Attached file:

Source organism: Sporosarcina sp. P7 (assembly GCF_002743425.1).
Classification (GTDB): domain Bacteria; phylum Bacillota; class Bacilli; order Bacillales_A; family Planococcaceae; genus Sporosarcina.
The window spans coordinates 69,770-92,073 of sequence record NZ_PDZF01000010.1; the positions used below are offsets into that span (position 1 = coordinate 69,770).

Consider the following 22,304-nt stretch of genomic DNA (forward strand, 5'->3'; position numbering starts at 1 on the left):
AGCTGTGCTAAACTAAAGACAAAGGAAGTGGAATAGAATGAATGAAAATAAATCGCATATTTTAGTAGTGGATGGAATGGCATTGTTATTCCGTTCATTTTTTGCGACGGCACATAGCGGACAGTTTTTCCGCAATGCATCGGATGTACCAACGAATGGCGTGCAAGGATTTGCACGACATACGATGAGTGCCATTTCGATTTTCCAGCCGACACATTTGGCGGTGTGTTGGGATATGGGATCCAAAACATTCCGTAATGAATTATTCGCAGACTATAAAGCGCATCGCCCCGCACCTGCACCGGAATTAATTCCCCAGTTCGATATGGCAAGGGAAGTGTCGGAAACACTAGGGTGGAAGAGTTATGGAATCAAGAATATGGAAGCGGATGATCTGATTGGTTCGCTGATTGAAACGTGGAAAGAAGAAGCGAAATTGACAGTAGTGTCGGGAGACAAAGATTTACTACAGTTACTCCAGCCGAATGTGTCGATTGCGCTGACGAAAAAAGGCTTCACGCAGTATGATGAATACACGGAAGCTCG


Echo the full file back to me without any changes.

Source organism: Sporosarcina sp. P7 (assembly GCF_002743425.1).
Classification (GTDB): domain Bacteria; phylum Bacillota; class Bacilli; order Bacillales_A; family Planococcaceae; genus Sporosarcina.
The window spans coordinates 69,770-92,073 of sequence record NZ_PDZF01000010.1; the positions used below are offsets into that span (position 1 = coordinate 69,770).

Consider the following 22,304-nt stretch of genomic DNA (forward strand, 5'->3'; position numbering starts at 1 on the left):
AGCTGTGCTAAACTAAAGACAAAGGAAGTGGAATAGAATGAATGAAAATAAATCGCATATTTTAGTAGTGGATGGAATGGCATTGTTATTCCGTTCATTTTTTGCGACGGCACATAGCGGACAGTTTTTCCGCAATGCATCGGATGTACCAACGAATGGCGTGCAAGGATTTGCACGACATACGATGAGTGCCATTTCGATTTTCCAGCCGACACATTTGGCGGTGTGTTGGGATATGGGATCCAAAACATTCCGTAATGAATTATTCGCAGACTATAAAGCGCATCGCCCCGCACCTGCACCGGAATTAATTCCCCAGTTCGATATGGCAAGGGAAGTGTCGGAAACACTAGGGTGGAAGAGTTATGGAATCAAGAATATGGAAGCGGATGATCTGATTGGTTCGCTGATTGAAACGTGGAAAGAAGAAGCGAAATTGACAGTAGTGTCGGGAGACAAAGATTTACTACAGTTACTCCAGCCGAATGTGTCGATTGCGCTGACGAAAAAAGGCTTCACGCAGTATGATGAATACACGGAAGCTCG